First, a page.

• Summary
  • Contents
  • Subject index

The digital age is also a surveillance age. Today, computerized systems protect and manage our everyday life; the increasing number of surveillance cameras in public places, the computerized loyalty systems of the retail sector, geo-localized smart–phone applications, or smart traffic and navigation systems. Surveillance is nothing fundamentally new, and yet more and more questions are being asked:  • Who monitors whom, and how and why?  • How do surveillance techniques affect socio-spatial practices and relationships?  • How do they shape the fabrics of our cities, our mobilities, the spaces of the everyday?  • And what are the implications in terms of border control and the exercise of political power? Surveillance and Space responds to these modern questions by exploring the complex and varied interactions between ...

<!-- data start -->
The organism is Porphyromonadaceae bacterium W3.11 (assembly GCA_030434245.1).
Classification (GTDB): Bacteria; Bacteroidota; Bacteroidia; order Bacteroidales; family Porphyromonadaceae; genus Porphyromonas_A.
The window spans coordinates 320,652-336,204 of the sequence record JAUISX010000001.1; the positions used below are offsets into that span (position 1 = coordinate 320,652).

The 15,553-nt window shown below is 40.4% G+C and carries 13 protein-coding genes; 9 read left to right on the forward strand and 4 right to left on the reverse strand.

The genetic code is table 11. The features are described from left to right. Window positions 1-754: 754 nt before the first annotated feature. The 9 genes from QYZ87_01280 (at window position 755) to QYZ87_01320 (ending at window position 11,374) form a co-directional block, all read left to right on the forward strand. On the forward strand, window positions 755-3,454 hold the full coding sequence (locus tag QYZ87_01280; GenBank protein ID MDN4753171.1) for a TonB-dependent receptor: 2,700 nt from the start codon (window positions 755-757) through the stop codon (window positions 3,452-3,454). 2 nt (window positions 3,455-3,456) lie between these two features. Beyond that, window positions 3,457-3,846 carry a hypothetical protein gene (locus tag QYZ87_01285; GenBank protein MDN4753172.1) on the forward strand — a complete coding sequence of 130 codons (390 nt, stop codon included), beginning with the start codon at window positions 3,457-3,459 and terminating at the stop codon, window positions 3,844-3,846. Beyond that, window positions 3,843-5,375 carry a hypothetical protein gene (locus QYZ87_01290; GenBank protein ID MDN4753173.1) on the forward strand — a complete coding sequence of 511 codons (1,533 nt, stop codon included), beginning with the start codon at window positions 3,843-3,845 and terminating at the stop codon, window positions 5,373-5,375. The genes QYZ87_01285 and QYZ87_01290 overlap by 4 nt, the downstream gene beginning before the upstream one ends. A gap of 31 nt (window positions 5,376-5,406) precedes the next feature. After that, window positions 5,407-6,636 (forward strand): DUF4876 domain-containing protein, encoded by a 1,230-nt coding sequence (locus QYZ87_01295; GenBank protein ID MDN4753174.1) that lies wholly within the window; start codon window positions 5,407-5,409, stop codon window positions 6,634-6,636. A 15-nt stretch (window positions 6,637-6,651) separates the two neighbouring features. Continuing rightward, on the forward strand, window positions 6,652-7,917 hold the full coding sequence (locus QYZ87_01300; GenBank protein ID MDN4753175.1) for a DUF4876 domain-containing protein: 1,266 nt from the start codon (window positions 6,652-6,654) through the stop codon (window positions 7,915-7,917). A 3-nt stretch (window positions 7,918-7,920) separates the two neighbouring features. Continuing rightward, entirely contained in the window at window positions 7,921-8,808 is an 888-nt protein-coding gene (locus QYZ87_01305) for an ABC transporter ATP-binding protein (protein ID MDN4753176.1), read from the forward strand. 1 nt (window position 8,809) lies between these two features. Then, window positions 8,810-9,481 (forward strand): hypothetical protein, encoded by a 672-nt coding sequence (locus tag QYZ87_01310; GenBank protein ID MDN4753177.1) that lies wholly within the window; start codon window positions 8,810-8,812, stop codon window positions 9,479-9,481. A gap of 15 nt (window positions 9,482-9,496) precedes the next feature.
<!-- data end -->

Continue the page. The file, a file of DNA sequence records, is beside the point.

The Orchestration and Automatic Production of Space
The Orchestration and Automatic Production of Space

An increasingly sophisticated body of research suggests that surveillance should be critically approached not only as a potential threat to privacy, but also as a tool of social sorting that raises important power issues (Lyon, 2003a; Graham, 2005). The key idea is that techniques for the accumulation and analysis of information also allow the categorization, profiling and thus differential treatment of individuals and social groups. The present chapter frames this issue in spatial terms: How does surveillance orchestrate (restrict/facilitate/organize) flows and presences in and through particular spaces?

This investigation connects with a growing body of work that points to the influence of surveillance strategies with regard to how particular places are being ...

  • Loading...
locked icon

Sign in to access this content

Get a 30 day FREE TRIAL

  • Watch videos from a variety of sources bringing classroom topics to life
  • Read modern, diverse business cases
  • Explore hundreds of books and reference titles